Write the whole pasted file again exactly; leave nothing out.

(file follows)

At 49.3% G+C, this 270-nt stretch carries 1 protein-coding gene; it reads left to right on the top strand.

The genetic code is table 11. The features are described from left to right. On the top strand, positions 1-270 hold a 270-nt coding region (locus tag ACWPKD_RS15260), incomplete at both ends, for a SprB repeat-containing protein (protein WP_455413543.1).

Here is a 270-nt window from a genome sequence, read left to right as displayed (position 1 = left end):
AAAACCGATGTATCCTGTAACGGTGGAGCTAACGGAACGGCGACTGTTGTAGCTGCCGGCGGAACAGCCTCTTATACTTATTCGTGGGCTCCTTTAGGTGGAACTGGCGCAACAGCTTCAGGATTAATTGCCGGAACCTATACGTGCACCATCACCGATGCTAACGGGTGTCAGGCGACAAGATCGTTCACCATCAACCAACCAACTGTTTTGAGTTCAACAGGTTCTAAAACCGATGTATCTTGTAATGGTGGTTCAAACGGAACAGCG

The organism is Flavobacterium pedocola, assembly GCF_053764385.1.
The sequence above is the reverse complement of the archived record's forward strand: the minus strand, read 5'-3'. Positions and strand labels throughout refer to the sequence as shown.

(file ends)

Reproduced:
At 49.3% G+C, this 270-nt stretch carries 1 protein-coding gene; it reads left to right on the top strand.

The genetic code is table 11. The features are described from left to right. On the top strand, positions 1-270 hold a 270-nt coding region (locus tag ACWPKD_RS15260), incomplete at both ends, for a SprB repeat-containing protein (protein WP_455413543.1).

Here is a 270-nt window from a genome sequence, read left to right as displayed (position 1 = left end):
AAAACCGATGTATCCTGTAACGGTGGAGCTAACGGAACGGCGACTGTTGTAGCTGCCGGCGGAACAGCCTCTTATACTTATTCGTGGGCTCCTTTAGGTGGAACTGGCGCAACAGCTTCAGGATTAATTGCCGGAACCTATACGTGCACCATCACCGATGCTAACGGGTGTCAGGCGACAAGATCGTTCACCATCAACCAACCAACTGTTTTGAGTTCAACAGGTTCTAAAACCGATGTATCTTGTAATGGTGGTTCAAACGGAACAGCG

The organism is Flavobacterium pedocola, assembly GCF_053764385.1.
The sequence above is the reverse complement of the archived record's forward strand: the minus strand, read 5'-3'. Positions and strand labels throughout refer to the sequence as shown.